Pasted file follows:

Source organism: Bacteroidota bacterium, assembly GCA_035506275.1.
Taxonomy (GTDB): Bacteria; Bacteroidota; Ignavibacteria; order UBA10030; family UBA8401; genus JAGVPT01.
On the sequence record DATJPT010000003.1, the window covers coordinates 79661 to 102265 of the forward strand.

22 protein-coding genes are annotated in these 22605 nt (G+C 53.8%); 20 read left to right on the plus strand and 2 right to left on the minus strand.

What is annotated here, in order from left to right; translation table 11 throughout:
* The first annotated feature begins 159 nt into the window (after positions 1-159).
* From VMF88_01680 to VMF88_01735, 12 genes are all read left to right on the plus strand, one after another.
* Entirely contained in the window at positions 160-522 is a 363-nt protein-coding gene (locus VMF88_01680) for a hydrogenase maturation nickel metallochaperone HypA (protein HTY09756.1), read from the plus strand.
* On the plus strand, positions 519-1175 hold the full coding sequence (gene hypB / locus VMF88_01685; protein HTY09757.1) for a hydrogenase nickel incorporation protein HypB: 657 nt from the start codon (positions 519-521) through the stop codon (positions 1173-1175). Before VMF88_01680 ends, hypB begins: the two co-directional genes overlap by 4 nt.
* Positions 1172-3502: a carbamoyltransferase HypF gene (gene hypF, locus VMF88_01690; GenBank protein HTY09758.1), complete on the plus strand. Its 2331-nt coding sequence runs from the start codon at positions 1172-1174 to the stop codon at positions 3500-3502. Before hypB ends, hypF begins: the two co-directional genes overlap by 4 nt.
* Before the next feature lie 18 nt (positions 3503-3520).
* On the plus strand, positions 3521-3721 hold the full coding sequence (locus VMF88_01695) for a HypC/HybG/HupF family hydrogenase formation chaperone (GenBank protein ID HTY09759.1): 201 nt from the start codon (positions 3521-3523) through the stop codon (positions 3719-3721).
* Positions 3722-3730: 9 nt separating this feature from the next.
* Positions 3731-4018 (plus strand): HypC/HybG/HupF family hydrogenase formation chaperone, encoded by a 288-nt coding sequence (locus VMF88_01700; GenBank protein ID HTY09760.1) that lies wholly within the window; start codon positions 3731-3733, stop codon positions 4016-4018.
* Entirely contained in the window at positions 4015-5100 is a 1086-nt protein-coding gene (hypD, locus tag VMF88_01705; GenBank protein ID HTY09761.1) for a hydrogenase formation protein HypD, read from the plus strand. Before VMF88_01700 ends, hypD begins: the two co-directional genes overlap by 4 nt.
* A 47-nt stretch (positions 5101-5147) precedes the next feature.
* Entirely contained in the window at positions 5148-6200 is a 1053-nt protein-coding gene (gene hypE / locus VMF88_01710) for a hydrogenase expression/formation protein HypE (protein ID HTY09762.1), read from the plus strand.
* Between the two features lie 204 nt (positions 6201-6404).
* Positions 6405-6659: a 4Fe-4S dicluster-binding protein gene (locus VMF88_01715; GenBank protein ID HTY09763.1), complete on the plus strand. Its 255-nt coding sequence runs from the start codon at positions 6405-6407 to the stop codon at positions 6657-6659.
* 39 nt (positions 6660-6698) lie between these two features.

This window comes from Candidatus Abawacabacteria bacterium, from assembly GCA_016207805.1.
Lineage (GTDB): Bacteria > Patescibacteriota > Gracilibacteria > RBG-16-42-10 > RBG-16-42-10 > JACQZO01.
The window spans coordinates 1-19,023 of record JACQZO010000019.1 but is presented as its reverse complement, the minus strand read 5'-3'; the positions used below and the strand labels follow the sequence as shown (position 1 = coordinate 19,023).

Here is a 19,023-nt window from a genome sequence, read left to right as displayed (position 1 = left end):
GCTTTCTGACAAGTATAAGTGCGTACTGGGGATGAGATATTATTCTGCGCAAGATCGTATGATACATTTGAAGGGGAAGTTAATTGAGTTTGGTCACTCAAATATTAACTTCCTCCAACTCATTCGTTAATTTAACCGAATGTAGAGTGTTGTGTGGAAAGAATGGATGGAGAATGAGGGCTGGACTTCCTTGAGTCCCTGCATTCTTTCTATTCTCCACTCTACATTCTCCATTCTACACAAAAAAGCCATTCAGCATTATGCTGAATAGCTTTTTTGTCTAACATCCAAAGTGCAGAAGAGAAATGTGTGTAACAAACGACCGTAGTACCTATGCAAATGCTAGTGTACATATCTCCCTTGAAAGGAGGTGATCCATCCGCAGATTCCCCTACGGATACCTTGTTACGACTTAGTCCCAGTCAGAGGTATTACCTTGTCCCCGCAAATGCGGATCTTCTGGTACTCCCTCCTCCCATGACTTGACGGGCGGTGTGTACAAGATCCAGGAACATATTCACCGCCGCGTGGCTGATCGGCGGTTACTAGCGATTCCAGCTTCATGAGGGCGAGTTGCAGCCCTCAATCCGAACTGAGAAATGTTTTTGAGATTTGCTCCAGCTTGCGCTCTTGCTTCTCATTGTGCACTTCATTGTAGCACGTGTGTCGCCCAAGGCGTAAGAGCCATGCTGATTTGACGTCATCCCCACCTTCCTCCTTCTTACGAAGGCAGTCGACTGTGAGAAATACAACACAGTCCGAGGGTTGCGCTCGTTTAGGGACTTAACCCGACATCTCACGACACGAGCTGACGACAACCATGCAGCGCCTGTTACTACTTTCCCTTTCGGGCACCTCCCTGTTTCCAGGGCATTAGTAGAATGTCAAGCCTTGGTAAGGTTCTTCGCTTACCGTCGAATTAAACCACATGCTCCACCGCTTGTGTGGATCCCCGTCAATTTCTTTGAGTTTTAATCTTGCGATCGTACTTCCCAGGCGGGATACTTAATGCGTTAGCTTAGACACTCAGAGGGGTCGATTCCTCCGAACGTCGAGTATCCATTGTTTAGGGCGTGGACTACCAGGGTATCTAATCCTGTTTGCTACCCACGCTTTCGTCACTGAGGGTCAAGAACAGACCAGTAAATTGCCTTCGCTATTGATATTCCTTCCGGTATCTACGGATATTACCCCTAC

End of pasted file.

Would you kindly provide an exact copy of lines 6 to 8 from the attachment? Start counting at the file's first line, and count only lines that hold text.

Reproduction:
* The first annotated feature begins 159 nt into the window (after positions 1-159).
* From VMF88_01680 to VMF88_01735, 12 genes are all read left to right on the plus strand, one after another.
* Entirely contained in the window at positions 160-522 is a 363-nt protein-coding gene (locus VMF88_01680) for a hydrogenase maturation nickel metallochaperone HypA (protein HTY09756.1), read from the plus strand.